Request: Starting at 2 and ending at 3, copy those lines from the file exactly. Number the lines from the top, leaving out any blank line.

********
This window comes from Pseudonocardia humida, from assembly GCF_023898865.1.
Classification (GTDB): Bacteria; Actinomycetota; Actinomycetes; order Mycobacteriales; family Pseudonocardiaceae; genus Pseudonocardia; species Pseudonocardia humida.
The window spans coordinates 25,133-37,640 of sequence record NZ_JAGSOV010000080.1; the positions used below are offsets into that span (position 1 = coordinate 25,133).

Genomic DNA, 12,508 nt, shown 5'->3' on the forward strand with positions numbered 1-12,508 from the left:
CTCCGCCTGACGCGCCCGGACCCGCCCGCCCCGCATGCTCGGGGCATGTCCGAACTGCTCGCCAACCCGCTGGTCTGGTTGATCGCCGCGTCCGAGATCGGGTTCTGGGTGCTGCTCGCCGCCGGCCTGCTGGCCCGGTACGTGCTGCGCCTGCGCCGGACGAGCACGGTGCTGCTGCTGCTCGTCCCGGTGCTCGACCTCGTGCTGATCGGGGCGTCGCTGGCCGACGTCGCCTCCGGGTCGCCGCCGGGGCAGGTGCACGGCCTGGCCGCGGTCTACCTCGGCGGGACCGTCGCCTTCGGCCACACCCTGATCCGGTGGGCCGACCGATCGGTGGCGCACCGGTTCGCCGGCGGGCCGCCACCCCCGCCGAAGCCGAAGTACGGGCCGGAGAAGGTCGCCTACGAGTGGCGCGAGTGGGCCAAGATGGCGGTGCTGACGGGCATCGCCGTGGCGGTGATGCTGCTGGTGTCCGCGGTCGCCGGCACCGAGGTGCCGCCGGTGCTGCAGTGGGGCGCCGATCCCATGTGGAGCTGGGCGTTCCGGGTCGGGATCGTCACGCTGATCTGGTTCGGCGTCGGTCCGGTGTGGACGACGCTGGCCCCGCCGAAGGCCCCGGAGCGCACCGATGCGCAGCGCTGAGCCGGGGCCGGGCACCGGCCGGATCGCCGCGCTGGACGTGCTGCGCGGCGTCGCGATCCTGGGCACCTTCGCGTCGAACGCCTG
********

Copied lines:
Classification (GTDB): Bacteria; Actinomycetota; Actinomycetes; order Mycobacteriales; family Pseudonocardiaceae; genus Pseudonocardia; species Pseudonocardia humida.
The window spans coordinates 25,133-37,640 of sequence record NZ_JAGSOV010000080.1; the positions used below are offsets into that span (position 1 = coordinate 25,133).